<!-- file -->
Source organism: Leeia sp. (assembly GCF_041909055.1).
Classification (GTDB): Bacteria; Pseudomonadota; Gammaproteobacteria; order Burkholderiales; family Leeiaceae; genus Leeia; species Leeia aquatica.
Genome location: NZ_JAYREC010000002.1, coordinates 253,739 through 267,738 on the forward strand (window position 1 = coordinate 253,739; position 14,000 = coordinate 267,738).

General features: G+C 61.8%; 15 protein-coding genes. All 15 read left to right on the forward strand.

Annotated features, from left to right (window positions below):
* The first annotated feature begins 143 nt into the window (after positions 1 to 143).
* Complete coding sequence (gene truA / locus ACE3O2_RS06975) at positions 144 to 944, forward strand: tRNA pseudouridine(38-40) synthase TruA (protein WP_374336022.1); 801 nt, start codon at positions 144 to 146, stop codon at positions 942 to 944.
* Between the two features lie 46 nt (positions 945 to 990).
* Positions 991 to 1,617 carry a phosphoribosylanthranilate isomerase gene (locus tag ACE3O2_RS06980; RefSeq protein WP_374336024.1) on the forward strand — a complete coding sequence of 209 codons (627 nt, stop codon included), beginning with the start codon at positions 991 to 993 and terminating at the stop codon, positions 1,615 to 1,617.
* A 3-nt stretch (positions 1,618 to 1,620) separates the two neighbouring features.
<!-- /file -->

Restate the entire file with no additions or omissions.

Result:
Source organism: Leeia sp. (assembly GCF_041909055.1).
Classification (GTDB): Bacteria; Pseudomonadota; Gammaproteobacteria; order Burkholderiales; family Leeiaceae; genus Leeia; species Leeia aquatica.
Genome location: NZ_JAYREC010000002.1, coordinates 253,739 through 267,738 on the forward strand (window position 1 = coordinate 253,739; position 14,000 = coordinate 267,738).

General features: G+C 61.8%; 15 protein-coding genes. All 15 read left to right on the forward strand.

Annotated features, from left to right (window positions below):
* The first annotated feature begins 143 nt into the window (after positions 1 to 143).
* Complete coding sequence (gene truA / locus ACE3O2_RS06975) at positions 144 to 944, forward strand: tRNA pseudouridine(38-40) synthase TruA (protein WP_374336022.1); 801 nt, start codon at positions 144 to 146, stop codon at positions 942 to 944.
* Between the two features lie 46 nt (positions 945 to 990).
* Positions 991 to 1,617 carry a phosphoribosylanthranilate isomerase gene (locus tag ACE3O2_RS06980; RefSeq protein WP_374336024.1) on the forward strand — a complete coding sequence of 209 codons (627 nt, stop codon included), beginning with the start codon at positions 991 to 993 and terminating at the stop codon, positions 1,615 to 1,617.
* A 3-nt stretch (positions 1,618 to 1,620) separates the two neighbouring features.